Grays Harbor PUD commissioners are prepared on Monday to adopt a 2013 spending plan that appears to favor the lowest of three capital spending options but likely will include a rate increase of 5-7 percent.
The commissioners since Oct. 16 have been considering an operations and maintenance budget for 2013 of about $110.5 million, with a capital budget of about $7.5 million. The three commissioners also have studied a $10 million capital option as well as a $15 million option, which included all projects requested by staff.
“We continue to do those things to maintain reliability and to make the system safe,” General Manager Rick Lovely said of the capital budget items at a workshop on Tuesday. “We have problems that need to be fixed.”
Commission President Tom Casey said he didn’t want to consider anything less than the $7.5 million for capital projects and also wanted to avoid dipping into reserves with the budget.
“We can manage to that,” said Doug Streeter, the PUD’s chief financial officer.
Former PUD lineman and senior engineer Ralph Koal questioned the capital recommendations at the commissioner’s last workshop on Tuesday.
“If you are living in your house, you want to fix the toilet and the hot water heater before you add another bedroom on,” Koal said. “This place has not maintained itself.”
Casey said he was concerned, too, that the capital budget could impact service.
“What’s the stuff that falls below the cutline and what’s the risk we’re taking with that?” Casey asked.
One of the biggest single expenses, $1.5 million for a new PeopleSoft Software system for customer service and billing, is something that must be done, Streeter noted.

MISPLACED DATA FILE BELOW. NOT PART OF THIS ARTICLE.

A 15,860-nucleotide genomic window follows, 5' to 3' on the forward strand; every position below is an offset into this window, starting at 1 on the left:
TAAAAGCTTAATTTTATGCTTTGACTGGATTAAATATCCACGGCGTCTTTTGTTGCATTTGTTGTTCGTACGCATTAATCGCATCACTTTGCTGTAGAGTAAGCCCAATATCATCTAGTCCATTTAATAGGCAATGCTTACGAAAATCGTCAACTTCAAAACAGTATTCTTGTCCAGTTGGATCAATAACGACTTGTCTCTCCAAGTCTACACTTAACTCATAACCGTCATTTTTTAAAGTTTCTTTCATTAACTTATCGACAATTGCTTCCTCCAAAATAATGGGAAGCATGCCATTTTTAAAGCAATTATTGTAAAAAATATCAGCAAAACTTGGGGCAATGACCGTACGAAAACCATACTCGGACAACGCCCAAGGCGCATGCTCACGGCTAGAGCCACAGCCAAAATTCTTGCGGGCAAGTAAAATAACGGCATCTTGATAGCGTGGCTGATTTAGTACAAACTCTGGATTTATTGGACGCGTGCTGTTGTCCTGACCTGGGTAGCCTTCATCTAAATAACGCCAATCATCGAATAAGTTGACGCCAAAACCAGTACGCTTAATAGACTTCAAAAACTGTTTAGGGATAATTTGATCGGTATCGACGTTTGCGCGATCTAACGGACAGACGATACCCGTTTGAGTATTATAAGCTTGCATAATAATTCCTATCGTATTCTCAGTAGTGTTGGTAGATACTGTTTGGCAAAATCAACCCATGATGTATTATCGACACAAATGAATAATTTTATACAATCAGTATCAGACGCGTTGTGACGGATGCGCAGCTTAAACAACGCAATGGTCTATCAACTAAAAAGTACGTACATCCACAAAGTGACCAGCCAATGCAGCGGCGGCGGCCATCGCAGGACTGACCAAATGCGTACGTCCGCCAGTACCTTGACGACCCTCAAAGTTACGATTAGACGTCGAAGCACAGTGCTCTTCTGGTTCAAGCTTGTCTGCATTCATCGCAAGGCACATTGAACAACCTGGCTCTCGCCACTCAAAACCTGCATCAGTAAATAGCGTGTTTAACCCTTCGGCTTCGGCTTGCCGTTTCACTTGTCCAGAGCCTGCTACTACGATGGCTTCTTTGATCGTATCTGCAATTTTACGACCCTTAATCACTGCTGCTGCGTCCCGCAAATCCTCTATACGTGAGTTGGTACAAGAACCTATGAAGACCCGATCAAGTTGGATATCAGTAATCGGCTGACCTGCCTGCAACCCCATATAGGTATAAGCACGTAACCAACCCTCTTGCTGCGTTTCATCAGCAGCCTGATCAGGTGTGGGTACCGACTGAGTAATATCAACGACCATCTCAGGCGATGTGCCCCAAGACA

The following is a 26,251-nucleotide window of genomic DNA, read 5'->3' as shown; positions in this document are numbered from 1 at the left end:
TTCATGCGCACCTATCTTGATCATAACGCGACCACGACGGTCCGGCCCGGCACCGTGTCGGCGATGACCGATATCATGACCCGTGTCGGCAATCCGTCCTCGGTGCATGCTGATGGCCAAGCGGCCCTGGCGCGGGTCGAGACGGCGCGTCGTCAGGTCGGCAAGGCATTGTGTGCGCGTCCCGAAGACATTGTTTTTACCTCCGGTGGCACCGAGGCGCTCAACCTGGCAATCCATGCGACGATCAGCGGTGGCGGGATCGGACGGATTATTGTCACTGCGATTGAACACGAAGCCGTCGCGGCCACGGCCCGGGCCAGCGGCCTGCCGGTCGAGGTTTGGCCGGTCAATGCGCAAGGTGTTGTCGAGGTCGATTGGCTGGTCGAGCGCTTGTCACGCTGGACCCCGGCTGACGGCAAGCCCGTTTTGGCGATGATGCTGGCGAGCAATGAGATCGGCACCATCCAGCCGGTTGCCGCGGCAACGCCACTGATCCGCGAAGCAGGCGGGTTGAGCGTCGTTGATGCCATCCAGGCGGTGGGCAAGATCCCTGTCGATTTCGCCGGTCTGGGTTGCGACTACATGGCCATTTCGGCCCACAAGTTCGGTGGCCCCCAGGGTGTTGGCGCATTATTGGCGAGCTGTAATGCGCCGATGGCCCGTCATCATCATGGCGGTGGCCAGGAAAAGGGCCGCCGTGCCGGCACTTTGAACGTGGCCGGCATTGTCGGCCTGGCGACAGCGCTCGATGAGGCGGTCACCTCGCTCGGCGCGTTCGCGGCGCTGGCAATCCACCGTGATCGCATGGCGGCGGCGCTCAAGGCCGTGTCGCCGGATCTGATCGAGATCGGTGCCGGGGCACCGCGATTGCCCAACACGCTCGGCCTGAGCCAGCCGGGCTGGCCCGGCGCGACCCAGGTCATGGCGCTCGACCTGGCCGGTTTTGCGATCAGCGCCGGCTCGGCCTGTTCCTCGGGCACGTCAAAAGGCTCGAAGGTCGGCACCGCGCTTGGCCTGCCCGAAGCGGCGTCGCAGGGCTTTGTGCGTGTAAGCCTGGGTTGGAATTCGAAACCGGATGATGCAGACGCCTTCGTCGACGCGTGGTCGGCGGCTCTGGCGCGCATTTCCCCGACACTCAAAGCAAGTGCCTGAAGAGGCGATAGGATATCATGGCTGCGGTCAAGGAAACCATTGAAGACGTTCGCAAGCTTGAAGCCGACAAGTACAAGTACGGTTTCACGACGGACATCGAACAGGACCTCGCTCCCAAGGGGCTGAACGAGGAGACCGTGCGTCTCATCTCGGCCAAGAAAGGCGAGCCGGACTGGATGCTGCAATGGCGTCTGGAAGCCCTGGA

Streeter said even with the lowest option for capital spending, the PUD would fix anything that needed to be fixed.
“If there is a $500,000 issue, then we’ll be $500,000 over budget,” Streeter said. “But you know what, it’s going to get fixed.”
Casey responded that “something that’s going to get fixed is something that’s broken.”
But knowing what the whole budget package contains, Casey said he “probably could live with that. But I don’t like it.”
To fund the entire budget without cutting into reserves or other funding, would take about a 7 percent across the board rate increase, Streeter suggested.
The PUD did not increase rates for 2012 in the $107.5 million operations and maintenance budget and a capital budget of $8.48 million adopted last year. The only other PUD in the state to avoid a rate increase last year was Franklin County PUD.
The last rate increase of 7 percent was passed in December 2010 and went into effect in 2011.
The increase now being considered is in anticipation of a Bonneville Power Administration pending rate hike. The BPA supplies most of the PUD’s power. The budget also takes into account the impact of a declining power market with a projected decrease in $2 million in revenue for the coming year from the sale of surplus power. In the past, when market conditions were more favorable, the PUD sold surplus power to reduce or prevent rate increases. “I don’t think there is much potential in trying to beat BPA’s rate increase back,” Casey said.
Commissioner Russ Skolrood noted that the capital budget actually was about $6 million when the cost of the new software system is taken off the top.
“I don’t see anything in the $6 million that is a waste of ratepayers money,” he said, noting that fewer breakdowns in the system are a benefit to ratepayers in the long run.
Commissioner Dave Timmons said he has gone over the $7.5 million capital proposal and couldn’t identify any other significant cuts that could be made.
“There aren’t any ‘wants’ in there, those are all ‘need to get done,’” Streeter said.
The commissioners have said they would like to vote on the final budget during the regular commission meeting that begins at 4:30 Monday afternoon in the PUD’s Nichols Building.